The garage policy provides coverage for auto dealers (sell, service, and repair new or used private passenger autos, trucks, truck-tractors, motorcycles, recreational vehicles, and other self-propelled land motor vehicles). The exposures and insurance needs of these businesses are distinctive in that the auto liability and general liability coverage needs tend to converge. The garage policy combines coverage for liability exposures arising from the insured’s premises, operations, products, completed operations, independent contractors, contracts, and its ownership, maintenance, or use of autos into one form. The garage may be legally liable for loss to its customers’ autos while they are left in the garage’s care. Garage liability insurance precludes coverage for property damage to property in the insured’s care, custody or control.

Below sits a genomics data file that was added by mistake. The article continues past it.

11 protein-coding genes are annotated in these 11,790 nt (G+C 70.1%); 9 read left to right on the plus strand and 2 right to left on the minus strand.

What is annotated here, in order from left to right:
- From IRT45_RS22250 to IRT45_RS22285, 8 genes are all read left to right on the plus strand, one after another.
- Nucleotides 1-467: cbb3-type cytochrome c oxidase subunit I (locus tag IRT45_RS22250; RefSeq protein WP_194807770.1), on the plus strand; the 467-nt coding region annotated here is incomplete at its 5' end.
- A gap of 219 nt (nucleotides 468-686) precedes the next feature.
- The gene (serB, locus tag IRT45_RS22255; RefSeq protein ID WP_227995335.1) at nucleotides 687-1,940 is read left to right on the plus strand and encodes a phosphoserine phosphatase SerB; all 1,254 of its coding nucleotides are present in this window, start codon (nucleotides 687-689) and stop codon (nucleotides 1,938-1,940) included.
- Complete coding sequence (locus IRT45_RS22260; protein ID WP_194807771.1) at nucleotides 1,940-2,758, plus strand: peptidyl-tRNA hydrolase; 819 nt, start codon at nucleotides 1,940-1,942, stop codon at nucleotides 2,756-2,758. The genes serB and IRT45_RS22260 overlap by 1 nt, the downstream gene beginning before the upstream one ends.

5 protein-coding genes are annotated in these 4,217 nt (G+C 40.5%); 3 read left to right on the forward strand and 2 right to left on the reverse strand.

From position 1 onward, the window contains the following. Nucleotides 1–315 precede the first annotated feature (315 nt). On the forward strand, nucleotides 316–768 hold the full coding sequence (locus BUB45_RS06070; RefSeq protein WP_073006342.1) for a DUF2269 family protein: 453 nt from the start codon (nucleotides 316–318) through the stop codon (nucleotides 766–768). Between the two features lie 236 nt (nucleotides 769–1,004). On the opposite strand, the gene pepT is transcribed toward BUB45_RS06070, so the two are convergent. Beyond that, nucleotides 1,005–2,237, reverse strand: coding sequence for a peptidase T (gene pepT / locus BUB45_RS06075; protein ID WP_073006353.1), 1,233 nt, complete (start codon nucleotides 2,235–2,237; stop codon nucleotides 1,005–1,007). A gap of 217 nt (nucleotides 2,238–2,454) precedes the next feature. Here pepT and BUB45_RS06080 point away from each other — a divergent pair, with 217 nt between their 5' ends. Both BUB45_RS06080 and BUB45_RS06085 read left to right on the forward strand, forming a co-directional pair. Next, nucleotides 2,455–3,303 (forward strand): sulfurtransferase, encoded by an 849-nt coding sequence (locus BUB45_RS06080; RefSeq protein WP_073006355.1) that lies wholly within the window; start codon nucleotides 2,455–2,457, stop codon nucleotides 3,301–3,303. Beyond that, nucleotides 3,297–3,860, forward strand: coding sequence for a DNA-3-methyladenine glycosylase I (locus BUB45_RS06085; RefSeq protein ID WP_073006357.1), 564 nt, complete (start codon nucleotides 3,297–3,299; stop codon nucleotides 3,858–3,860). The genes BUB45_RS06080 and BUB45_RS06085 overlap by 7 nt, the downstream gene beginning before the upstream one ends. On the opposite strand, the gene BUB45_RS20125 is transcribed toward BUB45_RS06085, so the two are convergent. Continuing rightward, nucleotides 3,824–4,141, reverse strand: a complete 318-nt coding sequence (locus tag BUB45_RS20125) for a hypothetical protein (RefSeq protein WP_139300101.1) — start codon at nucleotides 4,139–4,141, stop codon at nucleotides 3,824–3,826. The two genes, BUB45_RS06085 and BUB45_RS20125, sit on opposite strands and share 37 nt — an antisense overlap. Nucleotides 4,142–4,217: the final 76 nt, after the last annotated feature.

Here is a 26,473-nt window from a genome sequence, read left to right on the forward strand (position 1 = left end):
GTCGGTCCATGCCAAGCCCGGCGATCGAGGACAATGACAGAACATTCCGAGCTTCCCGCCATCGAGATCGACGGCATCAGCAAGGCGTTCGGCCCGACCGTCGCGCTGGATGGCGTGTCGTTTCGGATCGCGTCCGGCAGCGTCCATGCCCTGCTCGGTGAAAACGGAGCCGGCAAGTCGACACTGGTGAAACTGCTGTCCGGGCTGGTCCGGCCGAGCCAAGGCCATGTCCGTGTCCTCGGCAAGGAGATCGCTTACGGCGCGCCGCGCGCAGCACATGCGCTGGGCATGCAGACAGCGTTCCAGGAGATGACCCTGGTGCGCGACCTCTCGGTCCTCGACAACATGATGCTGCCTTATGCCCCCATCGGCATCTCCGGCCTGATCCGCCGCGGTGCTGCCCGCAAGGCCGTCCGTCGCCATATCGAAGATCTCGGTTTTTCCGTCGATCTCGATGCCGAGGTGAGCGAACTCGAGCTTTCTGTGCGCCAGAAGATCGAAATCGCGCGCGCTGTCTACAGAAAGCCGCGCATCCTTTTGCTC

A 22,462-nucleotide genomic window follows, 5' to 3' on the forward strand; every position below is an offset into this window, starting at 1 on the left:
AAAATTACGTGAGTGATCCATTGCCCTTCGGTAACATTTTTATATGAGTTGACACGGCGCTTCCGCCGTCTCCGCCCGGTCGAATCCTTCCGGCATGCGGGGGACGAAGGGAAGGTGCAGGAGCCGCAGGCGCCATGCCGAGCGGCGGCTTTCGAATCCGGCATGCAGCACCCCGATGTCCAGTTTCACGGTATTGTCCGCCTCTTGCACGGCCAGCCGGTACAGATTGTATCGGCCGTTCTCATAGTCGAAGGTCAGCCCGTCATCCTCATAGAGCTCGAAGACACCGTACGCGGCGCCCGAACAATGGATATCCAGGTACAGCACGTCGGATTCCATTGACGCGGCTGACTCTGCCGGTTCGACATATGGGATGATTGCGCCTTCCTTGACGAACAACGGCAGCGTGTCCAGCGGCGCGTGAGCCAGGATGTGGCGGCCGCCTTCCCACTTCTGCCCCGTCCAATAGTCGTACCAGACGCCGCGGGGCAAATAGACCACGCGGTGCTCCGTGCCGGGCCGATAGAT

Motor carriers subject to regulation under the Motor Carrier Act of 1980 are required to provide evidence of a minimum level of financial responsibility (between $750,000 and $5 million) based on the commodities they carry. This endorsement (MCS–90), which must be issued in the exact name of the motor carrier (as shown on its operating permit) subject to the Act, amends the auto liability policy to comply with requirements of the Act. The endorsement applies to carriers of hazardous substances whether or not they operate in interstate commerce. Also, it applies to motor carriers that operate for hire and/or carry their own commodities. The endorsement applies to all motor vehicles of the insured that are subject to the regulations whether the vehicle is specifically listed on the policy or not. Motor carriers are held responsible for “public liability” resulting from negligence in the operation, maintenance, or use of motor vehicles subject to the financial responsibility requirements of the pertinent sections of the Motor Carrier Act. Public liability is defined as liability for bodily injury, property damage and environmental restoration (restitution for loss, damage, or destruction of natural resources, and cleanup costs, caused by a pollution incident during the course of the motor carrier’s transportation of the pollutant.